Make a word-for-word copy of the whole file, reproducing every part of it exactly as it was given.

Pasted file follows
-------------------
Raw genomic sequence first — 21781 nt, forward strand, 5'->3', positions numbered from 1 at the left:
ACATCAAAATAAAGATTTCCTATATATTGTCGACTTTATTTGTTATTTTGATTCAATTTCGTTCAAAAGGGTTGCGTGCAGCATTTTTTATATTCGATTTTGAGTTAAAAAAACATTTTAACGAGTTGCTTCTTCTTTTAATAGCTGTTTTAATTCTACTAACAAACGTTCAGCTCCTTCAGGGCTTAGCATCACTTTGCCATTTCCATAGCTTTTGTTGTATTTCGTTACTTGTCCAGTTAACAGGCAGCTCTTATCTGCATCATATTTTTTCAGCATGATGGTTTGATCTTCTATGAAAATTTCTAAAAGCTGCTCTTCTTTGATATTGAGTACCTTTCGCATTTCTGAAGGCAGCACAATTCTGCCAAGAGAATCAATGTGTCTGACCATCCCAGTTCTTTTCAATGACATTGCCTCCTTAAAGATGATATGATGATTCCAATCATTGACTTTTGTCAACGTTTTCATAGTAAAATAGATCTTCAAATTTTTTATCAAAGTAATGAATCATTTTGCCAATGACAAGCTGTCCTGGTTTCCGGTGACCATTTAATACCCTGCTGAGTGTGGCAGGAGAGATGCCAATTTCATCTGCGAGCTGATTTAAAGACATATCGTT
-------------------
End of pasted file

Raw genomic sequence first — 21781 nt, forward strand, 5'->3', positions numbered from 1 at the left:
ACATCAAAATAAAGATTTCCTATATATTGTCGACTTTATTTGTTATTTTGATTCAATTTCGTTCAAAAGGGTTGCGTGCAGCATTTTTTATATTCGATTTTGAGTTAAAAAAACATTTTAACGAGTTGCTTCTTCTTTTAATAGCTGTTTTAATTCTACTAACAAACGTTCAGCTCCTTCAGGGCTTAGCATCACTTTGCCATTTCCATAGCTTTTGTTGTATTTCGTTACTTGTCCAGTTAACAGGCAGCTCTTATCTGCATCATATTTTTTCAGCATGATGGTTTGATCTTCTATGAAAATTTCTAAAAGCTGCTCTTCTTTGATATTGAGTACCTTTCGCATTTCTGAAGGCAGCACAATTCTGCCAAGAGAATCAATGTGTCTGACCATCCCAGTTCTTTTCAATGACATTGCCTCCTTAAAGATGATATGATGATTCCAATCATTGACTTTTGTCAACGTTTTCATAGTAAAATAGATCTTCAAATTTTTTATCAAAGTAATGAATCATTTTGCCAATGACAAGCTGTCCTGGTTTCCGGTGACCATTTAATACCCTGCTGAGTGTGGCAGGAGAGATGCCAATTTCATCTGCGAGCTGATTTAAAGACATATCGTT